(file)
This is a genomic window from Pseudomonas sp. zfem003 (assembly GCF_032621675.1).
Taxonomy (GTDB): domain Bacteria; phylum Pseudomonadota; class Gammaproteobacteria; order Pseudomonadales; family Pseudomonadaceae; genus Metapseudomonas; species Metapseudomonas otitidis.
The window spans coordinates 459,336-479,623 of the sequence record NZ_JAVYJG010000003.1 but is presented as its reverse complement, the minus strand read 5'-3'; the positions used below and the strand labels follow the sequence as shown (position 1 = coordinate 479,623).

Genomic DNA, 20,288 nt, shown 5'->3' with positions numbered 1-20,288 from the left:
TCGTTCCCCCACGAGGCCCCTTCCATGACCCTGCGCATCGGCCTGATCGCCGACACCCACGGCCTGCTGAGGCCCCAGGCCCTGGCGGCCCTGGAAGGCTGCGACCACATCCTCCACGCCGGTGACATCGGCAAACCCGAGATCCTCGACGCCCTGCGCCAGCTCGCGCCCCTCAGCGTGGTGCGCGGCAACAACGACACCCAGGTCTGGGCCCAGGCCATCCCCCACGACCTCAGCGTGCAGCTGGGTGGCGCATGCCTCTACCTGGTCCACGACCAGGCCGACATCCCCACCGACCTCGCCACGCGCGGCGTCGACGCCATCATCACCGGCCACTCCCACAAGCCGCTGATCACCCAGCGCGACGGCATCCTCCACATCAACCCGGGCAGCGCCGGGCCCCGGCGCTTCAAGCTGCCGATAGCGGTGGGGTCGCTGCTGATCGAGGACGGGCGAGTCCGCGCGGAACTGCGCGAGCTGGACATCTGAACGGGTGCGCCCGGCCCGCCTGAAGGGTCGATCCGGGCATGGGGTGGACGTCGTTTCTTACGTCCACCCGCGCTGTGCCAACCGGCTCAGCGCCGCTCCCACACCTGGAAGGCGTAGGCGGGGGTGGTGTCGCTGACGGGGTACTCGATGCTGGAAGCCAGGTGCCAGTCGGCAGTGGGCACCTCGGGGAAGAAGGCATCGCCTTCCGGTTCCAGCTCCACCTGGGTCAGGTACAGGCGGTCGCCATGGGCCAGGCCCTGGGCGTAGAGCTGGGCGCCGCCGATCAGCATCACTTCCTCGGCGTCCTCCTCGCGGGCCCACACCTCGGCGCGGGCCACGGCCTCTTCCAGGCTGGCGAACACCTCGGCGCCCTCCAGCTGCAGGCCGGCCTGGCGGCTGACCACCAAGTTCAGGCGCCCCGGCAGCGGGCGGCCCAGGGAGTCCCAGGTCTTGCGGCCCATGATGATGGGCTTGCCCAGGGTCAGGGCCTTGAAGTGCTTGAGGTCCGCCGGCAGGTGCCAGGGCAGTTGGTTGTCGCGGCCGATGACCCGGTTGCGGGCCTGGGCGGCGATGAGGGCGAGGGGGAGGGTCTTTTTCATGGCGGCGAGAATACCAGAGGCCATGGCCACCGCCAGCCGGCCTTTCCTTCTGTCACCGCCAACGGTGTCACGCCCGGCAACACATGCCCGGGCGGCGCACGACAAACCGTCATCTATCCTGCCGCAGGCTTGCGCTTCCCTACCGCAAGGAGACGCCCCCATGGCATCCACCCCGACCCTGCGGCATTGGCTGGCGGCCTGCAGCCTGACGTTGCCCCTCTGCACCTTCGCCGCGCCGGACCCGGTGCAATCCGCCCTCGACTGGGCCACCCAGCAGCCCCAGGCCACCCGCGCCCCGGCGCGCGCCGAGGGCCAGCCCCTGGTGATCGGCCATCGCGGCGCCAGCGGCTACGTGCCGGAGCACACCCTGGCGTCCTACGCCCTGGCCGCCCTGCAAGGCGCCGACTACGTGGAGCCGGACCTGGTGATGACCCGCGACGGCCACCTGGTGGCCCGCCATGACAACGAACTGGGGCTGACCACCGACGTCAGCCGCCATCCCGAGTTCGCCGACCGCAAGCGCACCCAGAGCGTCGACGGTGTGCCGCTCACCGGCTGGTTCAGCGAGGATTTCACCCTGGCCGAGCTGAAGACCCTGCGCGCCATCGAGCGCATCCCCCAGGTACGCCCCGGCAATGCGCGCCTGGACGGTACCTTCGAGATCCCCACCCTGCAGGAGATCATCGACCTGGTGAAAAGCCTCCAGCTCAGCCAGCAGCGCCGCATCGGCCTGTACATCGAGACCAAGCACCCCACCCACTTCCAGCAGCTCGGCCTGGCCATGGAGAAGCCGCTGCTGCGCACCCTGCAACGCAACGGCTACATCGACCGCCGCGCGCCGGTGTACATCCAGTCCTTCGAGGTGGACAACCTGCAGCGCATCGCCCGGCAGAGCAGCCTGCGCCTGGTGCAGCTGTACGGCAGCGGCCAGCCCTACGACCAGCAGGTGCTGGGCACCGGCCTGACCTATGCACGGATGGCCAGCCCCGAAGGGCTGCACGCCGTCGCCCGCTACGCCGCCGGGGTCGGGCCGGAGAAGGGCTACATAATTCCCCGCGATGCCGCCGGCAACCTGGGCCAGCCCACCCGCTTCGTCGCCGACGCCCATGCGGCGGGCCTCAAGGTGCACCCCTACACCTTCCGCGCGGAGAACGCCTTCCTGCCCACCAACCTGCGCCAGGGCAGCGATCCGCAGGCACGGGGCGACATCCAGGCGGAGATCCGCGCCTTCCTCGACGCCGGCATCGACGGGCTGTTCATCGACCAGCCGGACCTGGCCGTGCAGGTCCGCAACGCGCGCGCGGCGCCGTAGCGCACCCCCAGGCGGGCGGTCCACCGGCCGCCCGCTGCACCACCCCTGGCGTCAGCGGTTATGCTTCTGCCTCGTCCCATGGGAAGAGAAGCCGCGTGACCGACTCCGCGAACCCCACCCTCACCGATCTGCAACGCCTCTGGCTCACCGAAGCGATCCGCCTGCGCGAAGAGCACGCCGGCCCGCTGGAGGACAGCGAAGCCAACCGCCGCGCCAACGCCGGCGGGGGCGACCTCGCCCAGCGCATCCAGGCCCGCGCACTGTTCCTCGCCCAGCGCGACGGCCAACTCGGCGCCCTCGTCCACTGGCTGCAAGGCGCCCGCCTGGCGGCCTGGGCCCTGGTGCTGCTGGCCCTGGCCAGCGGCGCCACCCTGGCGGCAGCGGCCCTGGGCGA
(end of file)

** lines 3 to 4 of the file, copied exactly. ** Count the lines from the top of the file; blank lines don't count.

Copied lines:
The window spans coordinates 459,336-479,623 of the sequence record NZ_JAVYJG010000003.1 but is presented as its reverse complement, the minus strand read 5'-3'; the positions used below and the strand labels follow the sequence as shown (position 1 = coordinate 479,623).

Genomic DNA, 20,288 nt, shown 5'->3' with positions numbered 1-20,288 from the left: